The MoDTS Curriculum
The MoDTS curriculum provides cross-disciplinary training that includes exposure to clinical and translational sciences, and mentored clinical experiences. The curriculum is superimposed on those of the existing Division of Basic Science (DBS) Ph.D. Graduate Programs. It kicks off in the fall of graduate year 1 (G1) with informal small group learning opportunities and ramps up with didactic courses and immersion experiences the summer before year 2 (G2). MoDTS has been carefully designed to intersperse with the student’s graduate program course requirements, minimizing any effect on the overall duration of Ph.D. training.
Many of the MoDTS courses will fulfill the Graduate Program’s elective course requirements. Students will be able to work on their dissertation research while taking MoDTS courses and its unique practicum experiences.
Required Courses and Training
Summer Immersion in Clinical and Translational Research (summer G1/G2 – 2 credits)
First-hand clinical experience will introduce students to the language of medicine and the nature of the clinical interactions that are central to the management of patients and to the conduct of clinical translational research. These include:
- Clinical Translational Research Clerkship
Students will learn how medical principles are integrated into clinical research. They will develop an understanding of the scientific and clinical background, research questions, and research protocols. They will take online HIPAA training, attend an Institutional Review Board session (for human studies approval), participate in clinical research led by clinician scientists, and observe in hospital ward teaching rounds.
- Human Physiology (summer G1/G2 – 1.5 credits)
A mini medical school-style course that focuses on the physiology of selected organ systems.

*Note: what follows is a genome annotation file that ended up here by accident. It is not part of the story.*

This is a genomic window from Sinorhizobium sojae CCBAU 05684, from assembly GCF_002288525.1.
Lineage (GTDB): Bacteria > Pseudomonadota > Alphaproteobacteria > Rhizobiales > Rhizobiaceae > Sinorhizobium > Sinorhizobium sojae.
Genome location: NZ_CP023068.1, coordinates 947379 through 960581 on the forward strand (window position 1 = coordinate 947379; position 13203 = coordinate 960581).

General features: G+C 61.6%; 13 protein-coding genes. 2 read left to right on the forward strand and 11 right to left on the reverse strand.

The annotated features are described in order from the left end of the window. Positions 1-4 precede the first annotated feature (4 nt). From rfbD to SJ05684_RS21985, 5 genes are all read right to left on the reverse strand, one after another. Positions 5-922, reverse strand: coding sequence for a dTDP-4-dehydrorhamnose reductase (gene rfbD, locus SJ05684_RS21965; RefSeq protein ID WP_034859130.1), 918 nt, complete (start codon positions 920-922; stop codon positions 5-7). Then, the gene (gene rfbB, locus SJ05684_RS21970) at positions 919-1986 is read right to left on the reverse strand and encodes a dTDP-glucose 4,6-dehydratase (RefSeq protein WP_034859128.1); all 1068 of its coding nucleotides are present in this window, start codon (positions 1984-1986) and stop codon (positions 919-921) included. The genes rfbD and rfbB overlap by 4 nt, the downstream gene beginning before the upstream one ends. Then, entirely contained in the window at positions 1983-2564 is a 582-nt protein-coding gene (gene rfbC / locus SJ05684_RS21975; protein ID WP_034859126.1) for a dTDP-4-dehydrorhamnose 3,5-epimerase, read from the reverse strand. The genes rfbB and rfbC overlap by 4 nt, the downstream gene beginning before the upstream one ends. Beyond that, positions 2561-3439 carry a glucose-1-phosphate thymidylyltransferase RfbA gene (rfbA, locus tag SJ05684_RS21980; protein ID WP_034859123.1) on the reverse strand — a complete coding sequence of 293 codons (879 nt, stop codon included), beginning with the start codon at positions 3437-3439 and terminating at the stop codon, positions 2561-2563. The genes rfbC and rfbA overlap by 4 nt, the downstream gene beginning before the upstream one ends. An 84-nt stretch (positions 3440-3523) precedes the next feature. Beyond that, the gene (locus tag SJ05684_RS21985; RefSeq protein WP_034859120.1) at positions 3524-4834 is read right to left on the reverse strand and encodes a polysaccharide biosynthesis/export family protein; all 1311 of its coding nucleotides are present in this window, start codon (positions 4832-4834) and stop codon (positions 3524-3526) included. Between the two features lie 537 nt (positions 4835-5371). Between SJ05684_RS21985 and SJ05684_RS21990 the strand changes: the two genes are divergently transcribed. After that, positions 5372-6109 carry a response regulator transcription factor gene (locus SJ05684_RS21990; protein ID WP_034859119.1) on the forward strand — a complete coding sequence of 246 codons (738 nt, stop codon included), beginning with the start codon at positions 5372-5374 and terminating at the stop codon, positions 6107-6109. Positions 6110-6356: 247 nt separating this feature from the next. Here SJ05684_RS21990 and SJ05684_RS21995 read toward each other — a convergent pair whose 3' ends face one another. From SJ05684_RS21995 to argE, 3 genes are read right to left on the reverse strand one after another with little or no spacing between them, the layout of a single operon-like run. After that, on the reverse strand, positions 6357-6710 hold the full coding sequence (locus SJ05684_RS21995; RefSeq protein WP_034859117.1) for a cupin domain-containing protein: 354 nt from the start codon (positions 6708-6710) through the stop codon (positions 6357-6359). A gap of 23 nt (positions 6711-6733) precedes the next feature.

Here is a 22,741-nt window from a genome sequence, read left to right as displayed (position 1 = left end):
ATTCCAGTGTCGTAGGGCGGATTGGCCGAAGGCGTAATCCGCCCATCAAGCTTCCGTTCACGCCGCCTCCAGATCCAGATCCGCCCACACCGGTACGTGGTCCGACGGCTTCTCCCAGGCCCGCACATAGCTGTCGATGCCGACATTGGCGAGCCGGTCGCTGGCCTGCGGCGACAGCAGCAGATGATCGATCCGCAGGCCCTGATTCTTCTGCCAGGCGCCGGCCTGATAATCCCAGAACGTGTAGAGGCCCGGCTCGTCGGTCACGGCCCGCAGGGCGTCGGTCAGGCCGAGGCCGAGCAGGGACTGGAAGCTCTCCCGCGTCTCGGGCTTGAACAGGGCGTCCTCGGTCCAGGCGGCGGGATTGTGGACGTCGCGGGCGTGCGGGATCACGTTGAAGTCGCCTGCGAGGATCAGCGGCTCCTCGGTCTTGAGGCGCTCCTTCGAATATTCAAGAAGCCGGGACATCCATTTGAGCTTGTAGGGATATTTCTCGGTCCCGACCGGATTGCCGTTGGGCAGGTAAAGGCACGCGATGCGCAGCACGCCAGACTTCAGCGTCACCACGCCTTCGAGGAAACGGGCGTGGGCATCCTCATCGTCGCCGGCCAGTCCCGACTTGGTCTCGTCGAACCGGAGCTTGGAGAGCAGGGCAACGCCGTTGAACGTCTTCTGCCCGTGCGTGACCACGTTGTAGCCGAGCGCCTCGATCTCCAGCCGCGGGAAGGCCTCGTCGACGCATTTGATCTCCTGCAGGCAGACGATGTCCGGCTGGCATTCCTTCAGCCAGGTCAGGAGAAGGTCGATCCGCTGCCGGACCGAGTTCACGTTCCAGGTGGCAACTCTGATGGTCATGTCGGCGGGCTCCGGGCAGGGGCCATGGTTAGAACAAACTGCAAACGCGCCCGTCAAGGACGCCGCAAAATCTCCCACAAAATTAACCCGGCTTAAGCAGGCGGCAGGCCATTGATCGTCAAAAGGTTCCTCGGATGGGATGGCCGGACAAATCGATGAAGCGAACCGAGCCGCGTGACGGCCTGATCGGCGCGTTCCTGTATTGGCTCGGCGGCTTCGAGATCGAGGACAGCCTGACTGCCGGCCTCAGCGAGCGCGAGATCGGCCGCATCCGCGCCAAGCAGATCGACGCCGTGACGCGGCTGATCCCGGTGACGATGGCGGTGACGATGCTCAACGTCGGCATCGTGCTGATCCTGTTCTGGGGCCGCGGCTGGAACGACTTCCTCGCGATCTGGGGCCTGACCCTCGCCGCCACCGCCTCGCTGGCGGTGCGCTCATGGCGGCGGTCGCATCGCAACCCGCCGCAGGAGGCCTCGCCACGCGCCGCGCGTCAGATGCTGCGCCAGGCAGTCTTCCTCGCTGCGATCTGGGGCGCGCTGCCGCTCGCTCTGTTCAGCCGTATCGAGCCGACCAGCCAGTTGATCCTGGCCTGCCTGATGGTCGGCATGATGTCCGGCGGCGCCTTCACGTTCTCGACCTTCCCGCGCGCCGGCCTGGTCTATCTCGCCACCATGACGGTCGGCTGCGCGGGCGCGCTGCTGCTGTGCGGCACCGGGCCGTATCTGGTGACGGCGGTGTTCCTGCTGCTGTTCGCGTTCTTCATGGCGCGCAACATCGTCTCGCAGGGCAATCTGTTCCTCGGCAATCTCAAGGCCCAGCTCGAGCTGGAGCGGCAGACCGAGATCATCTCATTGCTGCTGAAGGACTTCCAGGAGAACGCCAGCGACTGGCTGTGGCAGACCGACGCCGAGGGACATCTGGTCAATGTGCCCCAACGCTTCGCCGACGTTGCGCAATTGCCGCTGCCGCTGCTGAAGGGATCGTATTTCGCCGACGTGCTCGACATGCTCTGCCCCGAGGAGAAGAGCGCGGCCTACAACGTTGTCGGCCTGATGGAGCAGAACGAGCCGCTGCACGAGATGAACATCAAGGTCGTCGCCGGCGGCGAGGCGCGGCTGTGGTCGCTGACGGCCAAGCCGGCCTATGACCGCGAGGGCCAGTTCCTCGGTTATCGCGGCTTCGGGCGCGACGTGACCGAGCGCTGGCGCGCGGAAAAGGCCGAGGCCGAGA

- Human Pathology (summer G1/G2 – 1.0 credit)
A hands-on small group organ and tissue pathology course.
Bench-to-Bedside Independent Study/Clinical Clerkship (spring G3 – 1.0 credit)
This course focuses on diseases directly related to the student’s dissertation research topic. The goals are to provide an individualized in-depth experience about the diseases, and to help the student identify outstanding questions that need bench to bedside translation. The student, together with a clinical expert of his or her choice, design a clerkship that will include hospital-based and/or outpatient clinical experiences, and attend disease-oriented clinical and research conferences.
Informal Small Group Learning Curriculum/Opportunities (beginning fall G1)
In addition to the Works in Progress meetings and journal clubs required by the students’ home Graduate Programs, MoDTS students will have multiple informal opportunities to learn about translational research and to network with clinical science and medical school trainees. These opportunities include:
- Discussions with medical students on “evidence-based medicine” in the UT Southwestern Medical School College system
- Monthly Science of Medicine seminars offered by the Medical Scientist Training Program (MSTP M.D./Ph.D.)
- Translational Science Forums offered by the Center for Translational Medicine
Optional Advanced Translational Research and Leadership Training
Center for Translational Medicine Advanced Programs
MoDTS is closely allied with the UT Southwestern Center for Translational Medicine, and leverages many of its resources
- Enroll in clinical translational research courses
- Become an NIH-TL1 Predoctoral Fellow as an advanced student. One or two MoDTS students will be nominated each year.
The inaugural Workshop series was offered in 2014–2015. This is a joint venture by the MoDTS Track and the MSTP program. It is organized by students and sponsored by faculty. It will be expanded in 2017.